The word mastic is a synonym for gum in many languages. Mastic is a resin obtained from the mastic tree ( Pistacia lentiscus ). In pharmacies and shops, it is called "Arabic gum" (not to be confused with gum arabic ) and " Yemen gum ". In Greece , it is known as the "tears of Chios ," being traditionally produced on that Greek island, and, like other natural resins, is produced in "tears" or droplets. Within the European Union, mastic production in Chios is granted protected designation of origin . The island's mastic production is controlled by a co-operative of medieval villages, collectively known as the ' Mastichochoria ' (?ast???????a), which is also located in southern Chios. There is even a small Museum of Mastic in the village of Pyrgi. The harvest takes place from the beginning of July to the beginning of October. First, the area around the tree is cleared and sprinkled with inert calcium carbonate . Then, every 4–5 days, 5-10 incisions are made in the bark of each tree. The resin flows from the incisions and solidifies on the ground. The pieces of dry mastic can then be collected for cleaning and eventual sale. In addition to mastic, mastic oil is also produced. Originally a liquid, mastic is sun-dried into drops of hard brittle translucent resin. When chewed, the resin softens and becomes a bright white and opaque gum. The flavor is bitter at first, but after some chewing, it releases a refreshing, slightly pine or cedar-like flavor.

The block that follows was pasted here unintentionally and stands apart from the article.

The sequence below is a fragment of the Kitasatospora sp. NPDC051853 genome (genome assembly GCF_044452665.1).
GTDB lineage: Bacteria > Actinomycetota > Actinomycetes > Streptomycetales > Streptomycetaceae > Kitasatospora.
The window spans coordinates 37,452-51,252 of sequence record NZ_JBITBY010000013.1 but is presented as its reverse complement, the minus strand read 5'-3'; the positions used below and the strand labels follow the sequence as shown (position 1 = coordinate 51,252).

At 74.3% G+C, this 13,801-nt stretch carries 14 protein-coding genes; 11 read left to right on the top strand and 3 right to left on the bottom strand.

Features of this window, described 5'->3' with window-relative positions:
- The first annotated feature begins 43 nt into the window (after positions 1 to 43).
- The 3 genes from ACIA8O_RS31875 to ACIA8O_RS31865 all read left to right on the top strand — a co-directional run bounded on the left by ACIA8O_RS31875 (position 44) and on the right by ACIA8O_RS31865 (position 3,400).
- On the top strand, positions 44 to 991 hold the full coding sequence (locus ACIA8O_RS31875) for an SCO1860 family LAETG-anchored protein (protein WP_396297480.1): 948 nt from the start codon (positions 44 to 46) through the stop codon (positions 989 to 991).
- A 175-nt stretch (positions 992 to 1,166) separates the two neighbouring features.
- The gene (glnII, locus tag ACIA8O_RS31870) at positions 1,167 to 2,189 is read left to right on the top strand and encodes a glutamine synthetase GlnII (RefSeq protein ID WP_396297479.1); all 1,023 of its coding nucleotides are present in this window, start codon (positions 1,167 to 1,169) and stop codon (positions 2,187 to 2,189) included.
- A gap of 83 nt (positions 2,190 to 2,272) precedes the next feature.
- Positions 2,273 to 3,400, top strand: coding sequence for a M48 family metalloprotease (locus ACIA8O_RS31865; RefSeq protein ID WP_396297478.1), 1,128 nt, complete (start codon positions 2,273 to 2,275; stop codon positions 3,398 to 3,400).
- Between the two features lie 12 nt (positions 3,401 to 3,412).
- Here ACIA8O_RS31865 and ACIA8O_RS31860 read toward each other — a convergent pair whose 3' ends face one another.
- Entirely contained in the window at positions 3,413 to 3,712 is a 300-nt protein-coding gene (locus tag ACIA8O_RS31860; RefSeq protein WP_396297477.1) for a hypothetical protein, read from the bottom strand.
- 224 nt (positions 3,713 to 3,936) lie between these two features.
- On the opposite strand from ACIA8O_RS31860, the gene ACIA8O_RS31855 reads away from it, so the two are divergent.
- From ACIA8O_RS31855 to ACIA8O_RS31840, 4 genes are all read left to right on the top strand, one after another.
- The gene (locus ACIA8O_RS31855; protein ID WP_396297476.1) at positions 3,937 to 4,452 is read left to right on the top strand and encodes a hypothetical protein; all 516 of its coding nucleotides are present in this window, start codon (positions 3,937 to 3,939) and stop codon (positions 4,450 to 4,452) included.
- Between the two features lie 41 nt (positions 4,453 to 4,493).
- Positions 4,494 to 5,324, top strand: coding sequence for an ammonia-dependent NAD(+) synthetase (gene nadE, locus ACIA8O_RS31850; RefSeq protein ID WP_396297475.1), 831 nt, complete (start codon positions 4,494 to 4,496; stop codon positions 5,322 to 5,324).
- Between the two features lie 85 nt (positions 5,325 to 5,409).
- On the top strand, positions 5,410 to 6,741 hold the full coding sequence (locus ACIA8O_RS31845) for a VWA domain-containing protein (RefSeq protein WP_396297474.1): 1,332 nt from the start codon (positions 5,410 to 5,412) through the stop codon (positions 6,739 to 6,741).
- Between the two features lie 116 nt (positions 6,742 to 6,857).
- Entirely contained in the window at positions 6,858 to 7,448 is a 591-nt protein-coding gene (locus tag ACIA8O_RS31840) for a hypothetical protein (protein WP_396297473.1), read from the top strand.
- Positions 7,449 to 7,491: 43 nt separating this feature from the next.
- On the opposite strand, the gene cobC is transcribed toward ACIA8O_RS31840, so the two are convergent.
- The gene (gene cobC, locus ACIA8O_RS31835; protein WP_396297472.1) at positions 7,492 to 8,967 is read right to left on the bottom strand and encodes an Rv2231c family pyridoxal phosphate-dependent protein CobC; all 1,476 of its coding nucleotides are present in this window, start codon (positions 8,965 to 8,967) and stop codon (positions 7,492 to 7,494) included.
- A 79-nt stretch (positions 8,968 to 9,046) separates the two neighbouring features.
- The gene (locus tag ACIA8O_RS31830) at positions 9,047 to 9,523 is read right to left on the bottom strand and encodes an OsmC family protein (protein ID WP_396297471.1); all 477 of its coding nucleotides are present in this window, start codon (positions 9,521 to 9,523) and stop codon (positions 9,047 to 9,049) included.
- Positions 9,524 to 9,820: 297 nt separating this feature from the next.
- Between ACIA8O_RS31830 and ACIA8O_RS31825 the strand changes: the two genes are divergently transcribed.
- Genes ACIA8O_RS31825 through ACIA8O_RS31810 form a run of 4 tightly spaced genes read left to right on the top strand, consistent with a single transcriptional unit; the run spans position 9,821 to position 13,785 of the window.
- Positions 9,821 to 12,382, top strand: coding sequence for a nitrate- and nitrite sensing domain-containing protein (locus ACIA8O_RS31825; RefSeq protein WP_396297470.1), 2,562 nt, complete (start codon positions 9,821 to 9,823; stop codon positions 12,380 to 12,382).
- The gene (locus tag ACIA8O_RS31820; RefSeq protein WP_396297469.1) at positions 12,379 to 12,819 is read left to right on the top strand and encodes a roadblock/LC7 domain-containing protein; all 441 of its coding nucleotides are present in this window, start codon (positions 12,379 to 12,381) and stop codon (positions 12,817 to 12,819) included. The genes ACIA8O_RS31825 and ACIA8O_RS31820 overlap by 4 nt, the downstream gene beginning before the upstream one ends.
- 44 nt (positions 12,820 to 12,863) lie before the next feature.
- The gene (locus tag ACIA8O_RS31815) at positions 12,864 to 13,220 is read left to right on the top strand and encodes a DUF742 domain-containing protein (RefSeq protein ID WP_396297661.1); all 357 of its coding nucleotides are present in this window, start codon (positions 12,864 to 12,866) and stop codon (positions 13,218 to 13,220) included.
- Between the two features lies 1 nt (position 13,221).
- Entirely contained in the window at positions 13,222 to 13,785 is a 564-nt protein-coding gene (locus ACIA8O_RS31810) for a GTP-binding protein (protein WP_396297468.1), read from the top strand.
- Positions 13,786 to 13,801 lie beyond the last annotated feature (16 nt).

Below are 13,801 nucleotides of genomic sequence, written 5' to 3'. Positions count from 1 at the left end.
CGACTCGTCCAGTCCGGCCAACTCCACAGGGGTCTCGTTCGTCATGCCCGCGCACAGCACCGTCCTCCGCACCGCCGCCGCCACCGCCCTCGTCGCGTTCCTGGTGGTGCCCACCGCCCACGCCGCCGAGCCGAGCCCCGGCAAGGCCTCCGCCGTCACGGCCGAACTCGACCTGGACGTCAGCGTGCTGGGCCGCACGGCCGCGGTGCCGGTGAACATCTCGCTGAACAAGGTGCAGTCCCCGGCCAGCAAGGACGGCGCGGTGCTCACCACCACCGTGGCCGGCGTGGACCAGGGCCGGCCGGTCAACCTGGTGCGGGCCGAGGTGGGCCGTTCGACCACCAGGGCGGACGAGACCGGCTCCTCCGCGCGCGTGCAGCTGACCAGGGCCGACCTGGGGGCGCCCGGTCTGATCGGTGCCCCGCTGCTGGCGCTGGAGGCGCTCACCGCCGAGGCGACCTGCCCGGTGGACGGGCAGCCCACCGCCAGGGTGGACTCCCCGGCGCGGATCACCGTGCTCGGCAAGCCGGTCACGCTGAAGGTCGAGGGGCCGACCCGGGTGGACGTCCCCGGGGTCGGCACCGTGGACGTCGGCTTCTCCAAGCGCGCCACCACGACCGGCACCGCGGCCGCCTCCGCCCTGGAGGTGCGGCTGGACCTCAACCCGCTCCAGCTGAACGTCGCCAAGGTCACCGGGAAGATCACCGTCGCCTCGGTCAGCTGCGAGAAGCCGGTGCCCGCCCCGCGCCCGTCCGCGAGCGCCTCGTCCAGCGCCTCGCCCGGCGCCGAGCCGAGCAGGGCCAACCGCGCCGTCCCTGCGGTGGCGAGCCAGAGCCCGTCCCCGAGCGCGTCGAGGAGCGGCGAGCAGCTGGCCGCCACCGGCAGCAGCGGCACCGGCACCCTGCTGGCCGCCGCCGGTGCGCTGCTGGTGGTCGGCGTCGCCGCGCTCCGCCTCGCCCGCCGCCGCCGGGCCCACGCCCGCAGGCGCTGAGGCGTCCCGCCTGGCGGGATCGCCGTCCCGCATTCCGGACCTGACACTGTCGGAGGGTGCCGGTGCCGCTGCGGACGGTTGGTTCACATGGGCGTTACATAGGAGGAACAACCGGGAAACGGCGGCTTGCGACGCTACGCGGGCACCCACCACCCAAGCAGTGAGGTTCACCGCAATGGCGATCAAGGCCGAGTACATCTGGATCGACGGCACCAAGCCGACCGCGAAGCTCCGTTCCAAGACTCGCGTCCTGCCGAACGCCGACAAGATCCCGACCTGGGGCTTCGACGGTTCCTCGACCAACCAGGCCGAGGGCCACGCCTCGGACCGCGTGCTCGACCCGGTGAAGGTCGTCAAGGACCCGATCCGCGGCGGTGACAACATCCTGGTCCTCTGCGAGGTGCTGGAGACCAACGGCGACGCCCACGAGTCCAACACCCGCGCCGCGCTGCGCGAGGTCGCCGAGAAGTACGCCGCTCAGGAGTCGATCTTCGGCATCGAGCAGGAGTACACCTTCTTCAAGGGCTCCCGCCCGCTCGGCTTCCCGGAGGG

Health Properties of Mastic:
In Chios' special climate, the worldwide famous mastic tears drop gracing the island's rich soil. For centuries, mastic has been collected from the bole of the mastic trees that prosper exclusively in the south part of Chios. Since antiquity, mastic is known for its beneficial and therapeutic properties, having several applications in pharmaceutics, cosmetics as well as in the industry of foods and drinks. Mastic is a traditional remedy for stomach aches and heartburn and has of late been proven as a treatment and cure for peptic ulcers. Further, in recent medical studies, regular consumption has been proven to absorb cholesterol, reducing the risk of heart attacks and easing high blood pressure. It also helps reduce triglycerides and total lipid levels.
Beware imitations and substitutes!
Imitations and substitutes [ edit ] ty of its production make it expensive. As a result, imitations in the form of other resins appear in the market, sold as "mastic," such as Boswellia or gum arabic. Other trees, such as Pistacia palaestina , can also produce a resin similar to mastic. Yet other substances, such as pine tree resin and almond tree resin, are sometimes used in place of mastic.